What do you want? I will bring you the moon. Politicians have a laundry list of things they love to promise that we all gobble up really fast and we tend to hear it differently depending on whose manifesto it's on. The lies are the same - free health care, running water, better schools, jobs for everyone and riches untold. There is obviously no money for most of this stuff and some of it is is darn near impossible to give; but as long as you want it, and are happy to hear it - I will promise to give it to you. I fear free laptops might be the next one. Though I sincerely hope not.
Quick off the back of all the expensive promises above of free health care and education and roads and jobs and riches untold - politicians also love to tell us how Kenyans are taxed enough and how much money the government has and how it has been misused by the last guy ( Kenyatta, Moi, Kibaki, Odinga etc) so of course they quickly tell us how they will not raise taxes. Unfortunately, the truth is, if he is to provide any of the magical things he's promised, he will have to raise taxes. It's a no brainer.
'I will create jobs' is another great promise politicians love to make. From Kibaki who promised 500,000 jobs a year, to Obama who has since gone quiet on that story to even the present governors and President of Kenya. I won't even bother to explain this one. It's as good as the one a guy tells a girl he really wants to mess with and she's playing hard ball. He says "I want to marry you." Same thing with "I will create jobs." Unless he has a real plan to create economic stimulus and grow businesses, there's no way he can promise jobs.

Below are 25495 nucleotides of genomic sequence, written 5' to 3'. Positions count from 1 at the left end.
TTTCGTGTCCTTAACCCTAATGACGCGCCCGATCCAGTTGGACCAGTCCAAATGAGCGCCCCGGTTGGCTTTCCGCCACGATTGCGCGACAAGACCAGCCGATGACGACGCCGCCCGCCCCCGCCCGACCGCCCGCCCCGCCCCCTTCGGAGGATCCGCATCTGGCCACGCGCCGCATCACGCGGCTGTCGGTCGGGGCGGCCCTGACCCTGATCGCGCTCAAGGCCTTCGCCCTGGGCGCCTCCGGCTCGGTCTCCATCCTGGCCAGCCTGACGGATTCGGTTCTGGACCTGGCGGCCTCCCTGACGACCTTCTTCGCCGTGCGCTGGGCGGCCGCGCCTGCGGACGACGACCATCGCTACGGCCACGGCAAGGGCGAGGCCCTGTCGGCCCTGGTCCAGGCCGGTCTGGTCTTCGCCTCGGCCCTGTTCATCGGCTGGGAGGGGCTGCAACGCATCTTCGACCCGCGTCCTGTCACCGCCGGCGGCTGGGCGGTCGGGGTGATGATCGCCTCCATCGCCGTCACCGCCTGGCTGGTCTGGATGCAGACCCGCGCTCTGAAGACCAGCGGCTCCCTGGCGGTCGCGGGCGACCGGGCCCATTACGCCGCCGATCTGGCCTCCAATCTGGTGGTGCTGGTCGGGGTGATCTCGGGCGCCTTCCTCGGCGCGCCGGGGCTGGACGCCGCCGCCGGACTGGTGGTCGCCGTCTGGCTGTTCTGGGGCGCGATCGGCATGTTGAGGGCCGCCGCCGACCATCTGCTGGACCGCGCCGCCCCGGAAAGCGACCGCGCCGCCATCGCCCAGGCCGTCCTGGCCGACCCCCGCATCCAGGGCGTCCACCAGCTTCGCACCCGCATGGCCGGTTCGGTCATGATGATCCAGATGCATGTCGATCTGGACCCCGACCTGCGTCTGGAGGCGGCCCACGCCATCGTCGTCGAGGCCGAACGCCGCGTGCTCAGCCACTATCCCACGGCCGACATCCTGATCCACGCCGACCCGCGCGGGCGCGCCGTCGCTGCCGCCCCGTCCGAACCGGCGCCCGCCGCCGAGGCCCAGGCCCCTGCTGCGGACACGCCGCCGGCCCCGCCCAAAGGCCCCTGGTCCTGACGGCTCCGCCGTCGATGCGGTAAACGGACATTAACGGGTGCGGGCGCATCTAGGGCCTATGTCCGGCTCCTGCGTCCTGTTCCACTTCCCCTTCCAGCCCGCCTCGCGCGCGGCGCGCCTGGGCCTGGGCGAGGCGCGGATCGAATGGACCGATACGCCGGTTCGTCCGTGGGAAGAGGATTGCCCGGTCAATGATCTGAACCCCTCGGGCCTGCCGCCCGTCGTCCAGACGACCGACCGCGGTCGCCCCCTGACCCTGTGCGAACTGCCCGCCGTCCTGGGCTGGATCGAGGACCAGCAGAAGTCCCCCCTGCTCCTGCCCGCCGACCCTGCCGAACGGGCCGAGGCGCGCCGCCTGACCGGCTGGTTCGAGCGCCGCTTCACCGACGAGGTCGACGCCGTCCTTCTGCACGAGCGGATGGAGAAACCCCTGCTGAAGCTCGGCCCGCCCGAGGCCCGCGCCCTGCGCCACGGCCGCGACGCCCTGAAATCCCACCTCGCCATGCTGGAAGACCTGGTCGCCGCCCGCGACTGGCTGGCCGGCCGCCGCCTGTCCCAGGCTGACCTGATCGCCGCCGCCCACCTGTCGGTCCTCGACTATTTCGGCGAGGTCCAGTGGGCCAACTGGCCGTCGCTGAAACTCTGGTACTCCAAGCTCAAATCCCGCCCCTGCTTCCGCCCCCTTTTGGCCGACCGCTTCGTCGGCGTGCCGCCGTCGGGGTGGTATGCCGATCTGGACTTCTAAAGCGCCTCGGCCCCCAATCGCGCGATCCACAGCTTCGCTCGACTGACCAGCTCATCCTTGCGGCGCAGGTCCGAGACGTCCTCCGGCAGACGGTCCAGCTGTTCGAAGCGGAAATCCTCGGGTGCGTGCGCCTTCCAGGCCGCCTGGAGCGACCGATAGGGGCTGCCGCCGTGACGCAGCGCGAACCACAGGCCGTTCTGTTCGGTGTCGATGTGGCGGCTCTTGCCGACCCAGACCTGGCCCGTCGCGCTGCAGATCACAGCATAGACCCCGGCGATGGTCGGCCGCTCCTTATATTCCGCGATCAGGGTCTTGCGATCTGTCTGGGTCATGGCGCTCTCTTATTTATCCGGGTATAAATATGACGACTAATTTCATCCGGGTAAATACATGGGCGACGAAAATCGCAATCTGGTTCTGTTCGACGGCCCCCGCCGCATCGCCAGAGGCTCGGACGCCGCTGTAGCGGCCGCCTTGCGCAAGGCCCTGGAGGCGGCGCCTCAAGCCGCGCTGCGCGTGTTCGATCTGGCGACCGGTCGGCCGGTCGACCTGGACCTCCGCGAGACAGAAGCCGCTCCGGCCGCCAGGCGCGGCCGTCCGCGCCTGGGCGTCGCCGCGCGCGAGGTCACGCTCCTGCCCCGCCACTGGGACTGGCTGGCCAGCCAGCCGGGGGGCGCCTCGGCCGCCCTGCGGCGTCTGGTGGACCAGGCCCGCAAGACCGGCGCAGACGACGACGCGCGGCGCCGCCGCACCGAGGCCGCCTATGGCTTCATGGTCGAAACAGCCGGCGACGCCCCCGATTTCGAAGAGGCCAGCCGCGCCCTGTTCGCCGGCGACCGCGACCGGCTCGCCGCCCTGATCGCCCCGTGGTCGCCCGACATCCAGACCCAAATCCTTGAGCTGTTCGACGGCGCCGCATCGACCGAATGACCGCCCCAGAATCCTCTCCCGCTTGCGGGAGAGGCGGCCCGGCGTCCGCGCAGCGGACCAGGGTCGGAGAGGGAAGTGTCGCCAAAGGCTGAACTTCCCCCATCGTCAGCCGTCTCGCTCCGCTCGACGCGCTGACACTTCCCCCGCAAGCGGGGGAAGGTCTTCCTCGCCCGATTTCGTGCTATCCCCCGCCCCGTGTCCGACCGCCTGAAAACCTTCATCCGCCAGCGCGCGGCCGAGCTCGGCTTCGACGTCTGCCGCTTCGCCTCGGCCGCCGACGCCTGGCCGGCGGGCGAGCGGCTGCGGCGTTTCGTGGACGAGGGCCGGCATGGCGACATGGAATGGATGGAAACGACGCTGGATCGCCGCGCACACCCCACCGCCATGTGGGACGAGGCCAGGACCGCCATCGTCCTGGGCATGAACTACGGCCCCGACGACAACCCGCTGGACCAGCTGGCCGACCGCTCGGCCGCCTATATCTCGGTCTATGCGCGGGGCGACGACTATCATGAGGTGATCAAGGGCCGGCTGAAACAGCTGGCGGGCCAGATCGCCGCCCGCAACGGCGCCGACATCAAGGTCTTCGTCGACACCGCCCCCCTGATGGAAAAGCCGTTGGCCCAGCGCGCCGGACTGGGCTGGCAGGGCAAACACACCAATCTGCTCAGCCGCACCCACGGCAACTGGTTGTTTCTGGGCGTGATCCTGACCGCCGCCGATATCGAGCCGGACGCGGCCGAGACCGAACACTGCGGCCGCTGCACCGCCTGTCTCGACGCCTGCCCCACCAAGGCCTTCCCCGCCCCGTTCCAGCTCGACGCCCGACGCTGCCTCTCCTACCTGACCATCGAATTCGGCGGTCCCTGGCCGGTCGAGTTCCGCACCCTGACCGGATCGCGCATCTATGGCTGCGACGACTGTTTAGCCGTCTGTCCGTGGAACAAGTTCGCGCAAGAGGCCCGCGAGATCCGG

The finest of them all, when it comes to the political double talk we can't stop falling for “we need to invest in education, health, and infrastructure and reduce crime”. It sounds good, people like it, and it’s so general I don’t have to do anything about it. Imagine after all these years and we still fall for this one!
Of course in Kenya, the divide and rule principle is simply the best and it is always about "those people, that party". The best line is “we will never go into coalition with them, ever!” What we don't hear is the thing they mutter under their breathe "not unless the price is right", then anything goes and we are all brothers and sisters and it's one fabulous political alliance that will deliver us all to the promised land.
So there you have it. Commit this to memory, put it somewhere in your office, bedroom or even in your bible, pray over it and the next time your favourite politician is speaking, don't just listen, hear what he says and use your internal filter to understand what he really means. Next chance at the ballot - 2017. Until then, there will be the gnashing of teeth and tightening of belts and all those cliches we so love to use - for us, not for them.